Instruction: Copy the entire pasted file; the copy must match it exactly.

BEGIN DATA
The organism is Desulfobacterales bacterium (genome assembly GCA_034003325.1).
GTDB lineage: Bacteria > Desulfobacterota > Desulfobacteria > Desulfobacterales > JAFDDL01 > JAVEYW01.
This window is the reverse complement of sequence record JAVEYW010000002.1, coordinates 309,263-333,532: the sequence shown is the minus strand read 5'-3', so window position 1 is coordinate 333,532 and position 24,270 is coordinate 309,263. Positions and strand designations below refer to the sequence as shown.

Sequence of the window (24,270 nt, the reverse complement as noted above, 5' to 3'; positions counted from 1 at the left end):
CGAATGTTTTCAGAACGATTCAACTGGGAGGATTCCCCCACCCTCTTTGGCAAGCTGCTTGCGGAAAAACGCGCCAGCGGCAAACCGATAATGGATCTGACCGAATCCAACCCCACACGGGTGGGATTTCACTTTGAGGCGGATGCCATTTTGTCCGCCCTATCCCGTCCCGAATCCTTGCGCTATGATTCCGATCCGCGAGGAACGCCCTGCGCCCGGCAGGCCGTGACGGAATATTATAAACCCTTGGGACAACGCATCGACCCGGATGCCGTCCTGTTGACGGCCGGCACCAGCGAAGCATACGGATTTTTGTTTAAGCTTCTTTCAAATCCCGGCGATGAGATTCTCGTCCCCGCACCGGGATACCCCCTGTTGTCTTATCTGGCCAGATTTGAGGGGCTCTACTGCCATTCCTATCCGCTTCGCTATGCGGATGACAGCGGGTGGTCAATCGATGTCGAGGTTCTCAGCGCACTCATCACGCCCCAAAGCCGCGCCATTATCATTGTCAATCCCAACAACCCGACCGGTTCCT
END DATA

The organism is Desulfobacterales bacterium (genome assembly GCA_034003325.1).
GTDB lineage: Bacteria > Desulfobacterota > Desulfobacteria > Desulfobacterales > JAFDDL01 > JAVEYW01.
This window is the reverse complement of sequence record JAVEYW010000002.1, coordinates 309,263-333,532: the sequence shown is the minus strand read 5'-3', so window position 1 is coordinate 333,532 and position 24,270 is coordinate 309,263. Positions and strand designations below refer to the sequence as shown.

Sequence of the window (24,270 nt, the reverse complement as noted above, 5' to 3'; positions counted from 1 at the left end):
CGAATGTTTTCAGAACGATTCAACTGGGAGGATTCCCCCACCCTCTTTGGCAAGCTGCTTGCGGAAAAACGCGCCAGCGGCAAACCGATAATGGATCTGACCGAATCCAACCCCACACGGGTGGGATTTCACTTTGAGGCGGATGCCATTTTGTCCGCCCTATCCCGTCCCGAATCCTTGCGCTATGATTCCGATCCGCGAGGAACGCCCTGCGCCCGGCAGGCCGTGACGGAATATTATAAACCCTTGGGACAACGCATCGACCCGGATGCCGTCCTGTTGACGGCCGGCACCAGCGAAGCATACGGATTTTTGTTTAAGCTTCTTTCAAATCCCGGCGATGAGATTCTCGTCCCCGCACCGGGATACCCCCTGTTGTCTTATCTGGCCAGATTTGAGGGGCTCTACTGCCATTCCTATCCGCTTCGCTATGCGGATGACAGCGGGTGGTCAATCGATGTCGAGGTTCTCAGCGCACTCATCACGCCCCAAAGCCGCGCCATTATCATTGTCAATCCCAACAACCCGACCGGTTCCT